Women who have premenstrual syndrome (PMS) experience a number of physical and emotional symptoms each month from 2 to 14 days before their periods. The symptoms usually go away once their periods begin. PMS may start at any age and ends after menopause. Symptoms vary from woman to woman, and more than 150 symptoms have been linked with the disorder. About 75% of women have some symptoms of PMS, with 20 to 50% finding that symptoms interfere with their daily activities and 3 to 5% becoming unable to function.
Symptoms of PMS include:
While the exact cause of PMS is unknown, the most popular theories include hormonal changes (too much estrogen or not enough progesterone), low levels of vitamin B6 or other nutrients, abnormal metabolism of hormone-like substances called prostaglandins, and low levels of the brain chemical serotonin that affects mood.
Women with a history of the following conditions are at a higher than average risk for having PMS.
If you have symptoms associated with PMS, see your health care provider. Your provider can help make a diagnosis and find a treatment or combination of therapies that may work best for you.
You will need to chart your symptoms and their severity daily for 1 to 2 months. Your provider will take a detailed history of symptoms, do a physical and gynecologic examination to rule out other medical conditions, and perform a psychosocial evaluation. Laboratory and imaging studies may be used to rule out other conditions.
Reducing stress, increasing exercise, and making dietary changes around the time of menstruation may prevent PMS symptoms from worsening. Supplementing the diet with certain vitamins and minerals, including calcium, vitamin B6, vitamin D, Omega-3 fatty acids, and others, may also help. Several studies show that women who exercise report less breast tenderness, fluid retention, personal stress, anxiety, and depression than those who do not exercise.
Preventive measures and, in some cases, drug therapy, are most often used for treating PMS.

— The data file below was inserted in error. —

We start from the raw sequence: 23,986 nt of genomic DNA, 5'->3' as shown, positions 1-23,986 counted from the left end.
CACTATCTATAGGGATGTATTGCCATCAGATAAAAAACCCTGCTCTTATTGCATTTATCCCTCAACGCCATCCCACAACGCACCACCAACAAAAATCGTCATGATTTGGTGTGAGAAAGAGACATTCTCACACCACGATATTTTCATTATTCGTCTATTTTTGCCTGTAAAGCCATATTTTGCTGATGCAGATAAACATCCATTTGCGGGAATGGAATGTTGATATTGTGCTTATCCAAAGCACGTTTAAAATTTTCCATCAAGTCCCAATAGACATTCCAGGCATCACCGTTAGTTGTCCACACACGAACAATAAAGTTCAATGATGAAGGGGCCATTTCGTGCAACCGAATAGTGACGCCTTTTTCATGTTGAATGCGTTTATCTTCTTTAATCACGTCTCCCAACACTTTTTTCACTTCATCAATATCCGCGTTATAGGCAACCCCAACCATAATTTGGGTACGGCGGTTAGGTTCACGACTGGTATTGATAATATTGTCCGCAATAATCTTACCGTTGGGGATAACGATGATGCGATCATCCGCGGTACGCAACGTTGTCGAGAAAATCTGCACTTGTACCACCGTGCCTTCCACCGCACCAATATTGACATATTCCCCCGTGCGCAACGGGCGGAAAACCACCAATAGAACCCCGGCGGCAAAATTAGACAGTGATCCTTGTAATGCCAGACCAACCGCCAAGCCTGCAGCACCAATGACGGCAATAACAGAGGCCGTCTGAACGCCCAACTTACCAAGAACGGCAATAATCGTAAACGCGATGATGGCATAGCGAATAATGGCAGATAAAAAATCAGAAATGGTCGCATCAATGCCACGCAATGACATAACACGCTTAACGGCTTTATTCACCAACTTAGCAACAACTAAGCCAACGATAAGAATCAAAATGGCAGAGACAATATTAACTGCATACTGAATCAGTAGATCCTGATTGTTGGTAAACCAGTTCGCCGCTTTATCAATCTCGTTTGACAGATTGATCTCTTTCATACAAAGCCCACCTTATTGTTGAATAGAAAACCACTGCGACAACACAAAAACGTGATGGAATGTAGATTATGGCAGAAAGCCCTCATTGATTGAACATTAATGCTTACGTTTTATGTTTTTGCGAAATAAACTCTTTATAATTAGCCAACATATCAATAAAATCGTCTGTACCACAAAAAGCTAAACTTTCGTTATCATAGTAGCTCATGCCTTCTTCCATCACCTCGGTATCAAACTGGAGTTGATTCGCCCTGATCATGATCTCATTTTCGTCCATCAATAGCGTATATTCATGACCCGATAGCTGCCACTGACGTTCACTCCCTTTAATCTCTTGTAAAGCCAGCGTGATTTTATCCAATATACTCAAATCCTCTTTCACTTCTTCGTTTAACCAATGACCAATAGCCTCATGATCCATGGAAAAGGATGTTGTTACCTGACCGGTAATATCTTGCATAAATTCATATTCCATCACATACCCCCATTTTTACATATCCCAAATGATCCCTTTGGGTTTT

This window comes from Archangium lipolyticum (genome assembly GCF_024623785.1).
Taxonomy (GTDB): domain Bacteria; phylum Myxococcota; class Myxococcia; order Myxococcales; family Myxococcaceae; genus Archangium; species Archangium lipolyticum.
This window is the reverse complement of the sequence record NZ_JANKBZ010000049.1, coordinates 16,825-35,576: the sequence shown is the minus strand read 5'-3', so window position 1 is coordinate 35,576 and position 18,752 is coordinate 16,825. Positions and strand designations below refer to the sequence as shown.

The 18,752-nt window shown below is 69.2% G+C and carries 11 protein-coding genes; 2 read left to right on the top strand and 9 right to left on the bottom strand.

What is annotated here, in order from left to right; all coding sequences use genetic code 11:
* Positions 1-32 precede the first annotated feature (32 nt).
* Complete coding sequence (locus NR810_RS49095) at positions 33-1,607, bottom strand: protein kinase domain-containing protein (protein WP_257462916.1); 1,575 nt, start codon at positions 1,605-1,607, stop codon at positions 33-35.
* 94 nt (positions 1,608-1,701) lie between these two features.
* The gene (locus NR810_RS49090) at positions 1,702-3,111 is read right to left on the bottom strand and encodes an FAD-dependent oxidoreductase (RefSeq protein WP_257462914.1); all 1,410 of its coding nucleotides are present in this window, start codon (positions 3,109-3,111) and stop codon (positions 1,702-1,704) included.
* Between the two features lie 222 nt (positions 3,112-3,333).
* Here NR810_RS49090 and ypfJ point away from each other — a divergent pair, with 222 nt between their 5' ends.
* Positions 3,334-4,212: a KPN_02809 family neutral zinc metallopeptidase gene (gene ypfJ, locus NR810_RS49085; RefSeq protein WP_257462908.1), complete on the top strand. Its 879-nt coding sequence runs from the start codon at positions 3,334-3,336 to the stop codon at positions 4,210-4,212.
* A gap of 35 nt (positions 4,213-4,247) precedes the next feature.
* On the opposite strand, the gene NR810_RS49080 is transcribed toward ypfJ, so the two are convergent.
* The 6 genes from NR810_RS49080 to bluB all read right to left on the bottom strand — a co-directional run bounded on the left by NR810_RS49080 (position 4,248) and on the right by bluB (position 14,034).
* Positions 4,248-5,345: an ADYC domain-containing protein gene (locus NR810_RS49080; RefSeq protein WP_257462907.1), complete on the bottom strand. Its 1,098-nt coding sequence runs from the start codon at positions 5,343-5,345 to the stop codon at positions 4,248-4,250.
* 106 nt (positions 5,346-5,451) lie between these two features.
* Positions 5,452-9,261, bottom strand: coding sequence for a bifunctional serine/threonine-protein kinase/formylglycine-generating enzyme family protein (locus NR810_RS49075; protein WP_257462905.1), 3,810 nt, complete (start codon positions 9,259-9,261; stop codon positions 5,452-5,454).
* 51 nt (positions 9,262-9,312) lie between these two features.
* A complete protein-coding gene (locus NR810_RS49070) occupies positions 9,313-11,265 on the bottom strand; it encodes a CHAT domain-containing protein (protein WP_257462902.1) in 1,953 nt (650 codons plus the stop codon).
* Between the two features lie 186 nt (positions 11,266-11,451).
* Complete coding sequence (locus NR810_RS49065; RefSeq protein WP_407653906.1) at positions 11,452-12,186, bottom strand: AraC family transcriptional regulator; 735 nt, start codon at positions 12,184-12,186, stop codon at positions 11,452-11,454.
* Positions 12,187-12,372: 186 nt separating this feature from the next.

Your provider may prescribe the following medications:
A comprehensive treatment plan for PMS may include a range of complementary and alternative therapies (CAM). Work with an experienced provider and always inform every member of your health care team about any CAM therapies you are considering adding to your regimen.
These nutritional tips may help reduce symptoms:
These supplements may also help:
Herbs are generally available as standardized dried extracts (pills, capsules, or tablets), teas, or tinctures or liquid extracts (alcohol extraction, unless otherwise noted). Mix liquid extracts with your favorite beverage. Dose for teas is 1 to 2 heaping tsp. per cup of water, steeped for 10 to 15 minutes (roots need longer).
The following herbal remedies may provide relief from symptoms:
Few studies have examined the effectiveness of specific homeopathic remedies. Professional homeopaths, however, may recommend one or more of the following treatments for PMS based on their knowledge and clinical experience. Before prescribing a remedy, homeopaths take into account a person's constitutional type, includes your physical, emotional, and intellectual makeup. An experienced homeopath assesses all of these factors when determining the most appropriate remedy for a particular individual.
A low homeopathic dose, such as 30C, as often as every 15 to 30 minutes, may be used for symptoms of PMS, including bloating, pain, irritability, and mood swings.
Acupuncturists treat people with PMS based on an individualized assessment of the excesses and deficiencies of qi located in various meridians. In the case of PMS, a qi deficiency is usually detected in the liver and spleen meridians. Many treatments include moxibustion (a technique in which the herb mugwort is burned over specific acupuncture points). Qualified practitioners may also recommend herbal treatment or changes to the diet. Although sceintific evidence for the use of acupuncture for PMS is lacking, acupuncturists often treat PMS.
Castor Oil Packs
For cramping and pain, dampen a cloth with castor oil and apply to the abdomen. Cover with saran wrap, and then apply a heating pad over this pack. Use for 1 to 3 hours, then remove.
Massage, yoga, guided imagery, and bright light therapy may also help relieve PMS symptoms
Some studies suggest that chiropractic spinal manipulation may help women with PMS. Women with PMS have been found to have a higher rate of spine-related problems, such as tenderness and muscle weakness, than those who do not have PMS. In one study, researchers found that women with PMS reported fewer symptoms after receiving spinal manipulation and soft tissue therapy compared to those who did not get chiropractic treatment. The researchers note that these effects may not last long and that monthly chiropractic treatment may be necessary to maintain these results.
Severe PMS can disrupt a woman's life. Women who have PMS may also be at higher risk of developing depression after having a baby. Psychological and emotional support, as well as treatment of the physical symptoms may help.
You may need to see your doctor on a regular basis to treat PMS.
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Reviewed By: Steven D. Ehrlich, NMD, Solutions Acupuncture, a private practice specializing in complementary and alternative medicine, Phoenix, AZ. Review provided by VeriMed Healthcare Network.
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